What its price will be for 2023 is not clear. the It was negotiated last year New agreements with publishing giants Elsevier And Springer Nature, but negotiations with several other publishers were not completed before the agreements expired on New Year’s Day. In the negotiations, the price was pivotal.

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He participates in the agreements himself

When Norway struck an agreement with major publisher Elsevier in 2019, Rice, then president of OsloMet University, was decisive.

– Few of the major publishers get totally unjustified profit from universities. Elsevier is among the worst. Rice said at the time that they would not give up their level of profitability.

He makes it clear that at the same time he criticizes the Accords Overview of the participants Most of them participate in the publishing and reading agreements chaired by Rice University. He says they participate for the same reason as other institutions: Their researchers want access to journals and they want to publish in them.

– NMBU can not just start?

– It’s a tempting idea, but I know there will be a lot of opposition. I have no confidence that this can be done on an institutional level, it has to be done collectively. Changing that will require leadership at the national level, says the university’s president.

He referred to an article in Chrono about the Nevo report, which also indicates an increase in focus after the conclusion of these agreements.

– The contracts do not fund research, but are funded by contributors to the major publishers. It wasn’t meant to be. Then we have to break out of it and find alternative ways of distribution and quality assurance.

Peer reviews are publicly visible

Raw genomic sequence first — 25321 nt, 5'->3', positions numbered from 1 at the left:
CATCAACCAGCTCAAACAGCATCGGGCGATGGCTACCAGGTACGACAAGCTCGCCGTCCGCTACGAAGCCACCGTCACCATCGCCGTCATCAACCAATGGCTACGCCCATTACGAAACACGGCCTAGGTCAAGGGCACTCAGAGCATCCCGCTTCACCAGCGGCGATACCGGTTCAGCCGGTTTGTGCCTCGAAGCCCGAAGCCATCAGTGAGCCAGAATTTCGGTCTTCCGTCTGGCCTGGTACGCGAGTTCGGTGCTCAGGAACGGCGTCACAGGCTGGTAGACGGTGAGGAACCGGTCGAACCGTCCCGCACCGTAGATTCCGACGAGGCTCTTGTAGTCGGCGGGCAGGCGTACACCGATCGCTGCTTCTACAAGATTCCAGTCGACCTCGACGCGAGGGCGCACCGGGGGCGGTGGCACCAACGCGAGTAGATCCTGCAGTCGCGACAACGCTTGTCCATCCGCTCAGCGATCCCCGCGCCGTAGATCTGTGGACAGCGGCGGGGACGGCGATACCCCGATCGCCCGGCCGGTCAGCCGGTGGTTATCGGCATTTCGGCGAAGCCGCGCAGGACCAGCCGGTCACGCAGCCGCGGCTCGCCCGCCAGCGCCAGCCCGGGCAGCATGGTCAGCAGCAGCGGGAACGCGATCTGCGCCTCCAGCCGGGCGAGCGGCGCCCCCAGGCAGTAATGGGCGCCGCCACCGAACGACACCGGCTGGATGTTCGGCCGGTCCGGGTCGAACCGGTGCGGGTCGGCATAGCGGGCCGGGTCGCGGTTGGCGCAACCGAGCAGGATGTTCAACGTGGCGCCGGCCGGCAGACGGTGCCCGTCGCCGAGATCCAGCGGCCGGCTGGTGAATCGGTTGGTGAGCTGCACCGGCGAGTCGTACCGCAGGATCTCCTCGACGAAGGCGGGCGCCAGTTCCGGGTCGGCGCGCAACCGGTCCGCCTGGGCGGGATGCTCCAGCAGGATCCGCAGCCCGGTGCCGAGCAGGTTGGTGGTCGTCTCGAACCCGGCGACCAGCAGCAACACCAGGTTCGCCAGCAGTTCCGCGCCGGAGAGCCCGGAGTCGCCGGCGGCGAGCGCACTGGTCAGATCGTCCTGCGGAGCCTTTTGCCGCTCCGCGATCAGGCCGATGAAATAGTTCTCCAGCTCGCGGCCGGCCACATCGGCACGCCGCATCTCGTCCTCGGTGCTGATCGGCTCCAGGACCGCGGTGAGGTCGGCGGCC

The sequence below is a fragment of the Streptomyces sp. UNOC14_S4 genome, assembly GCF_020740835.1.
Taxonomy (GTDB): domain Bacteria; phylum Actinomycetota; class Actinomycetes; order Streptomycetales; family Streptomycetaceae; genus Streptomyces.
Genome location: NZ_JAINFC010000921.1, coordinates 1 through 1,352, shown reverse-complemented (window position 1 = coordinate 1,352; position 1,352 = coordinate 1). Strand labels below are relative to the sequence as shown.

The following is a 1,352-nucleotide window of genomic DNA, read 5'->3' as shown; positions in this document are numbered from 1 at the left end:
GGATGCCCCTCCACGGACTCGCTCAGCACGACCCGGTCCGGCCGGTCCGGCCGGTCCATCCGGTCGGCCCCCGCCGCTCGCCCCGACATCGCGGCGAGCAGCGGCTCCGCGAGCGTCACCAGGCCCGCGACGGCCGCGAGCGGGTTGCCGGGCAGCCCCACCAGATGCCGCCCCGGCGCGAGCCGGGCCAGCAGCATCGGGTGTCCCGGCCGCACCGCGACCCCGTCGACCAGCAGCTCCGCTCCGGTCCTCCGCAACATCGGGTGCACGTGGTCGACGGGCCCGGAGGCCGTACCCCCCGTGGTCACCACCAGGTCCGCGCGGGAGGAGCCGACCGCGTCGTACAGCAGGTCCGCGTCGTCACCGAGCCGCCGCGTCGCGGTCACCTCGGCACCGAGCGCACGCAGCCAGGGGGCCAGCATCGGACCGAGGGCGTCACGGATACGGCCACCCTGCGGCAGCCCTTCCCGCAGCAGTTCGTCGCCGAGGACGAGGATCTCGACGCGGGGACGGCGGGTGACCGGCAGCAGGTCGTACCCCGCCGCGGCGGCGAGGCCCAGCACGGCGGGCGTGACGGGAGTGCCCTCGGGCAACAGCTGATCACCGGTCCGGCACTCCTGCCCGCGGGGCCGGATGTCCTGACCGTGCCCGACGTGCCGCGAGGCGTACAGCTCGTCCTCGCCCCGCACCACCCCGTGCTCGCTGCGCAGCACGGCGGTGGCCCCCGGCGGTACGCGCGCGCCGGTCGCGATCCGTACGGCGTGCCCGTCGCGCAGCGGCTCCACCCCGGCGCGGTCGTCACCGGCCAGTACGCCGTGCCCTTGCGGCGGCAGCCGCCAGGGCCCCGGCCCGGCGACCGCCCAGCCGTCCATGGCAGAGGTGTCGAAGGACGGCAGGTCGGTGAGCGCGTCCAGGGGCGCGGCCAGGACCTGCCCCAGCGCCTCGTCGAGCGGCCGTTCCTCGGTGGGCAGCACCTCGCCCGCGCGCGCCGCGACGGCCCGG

– Do you think it is possible to drop magazines?

– We must have a guarantee of quality. Huge journals like PLOS experiment with publishing an article, then there will be peer reviews visible to the public. It’s a very different approach, which could have its advantages, Rice says, before adding:

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“Someone got into our milking operation, we’re just going to kick him out.”

Khrono asked Springer Nature, one of the largest science publishing houses, for comment on Rice’s remarks and what they think about the future of the journals. We haven’t received an answer yet.

– Who says that this is quality?

Rice isn’t the first to ask if we need journals.

– We don’t need magazines. Magazines were very useful at a time when we had to physically print things out to give out. Since the 1990s, we’ve had something called the Internet, Robert Kelly, Coalition’s head of strategy, says in the book “Plan S for Shock”.

As an alternative to journals, Kelly posits “a completely open archive where researchers can upload their research when they feel ready to share it—just like any prepress server.” He believes that ratings should also be made public.

then Chrono discussed the statements From Kiley, Jan Erik Frantsvåg, an organic agriculture consultant at Arctic University UiT Norway, asked what happens if you were to publish three million articles in a world without magazines.

– Who is to say that this is a quality, this is not a quality, this is a life-threatening waste, this is Einstein and this is Carrie Jackson? Someone has to take it upon themselves to tell the audience what it is, you have to have some kind of mechanism. It does not have to be a publisher, nor should it have anything to do with financial interests, Frantzwag said, referring to the arXiv preprint server.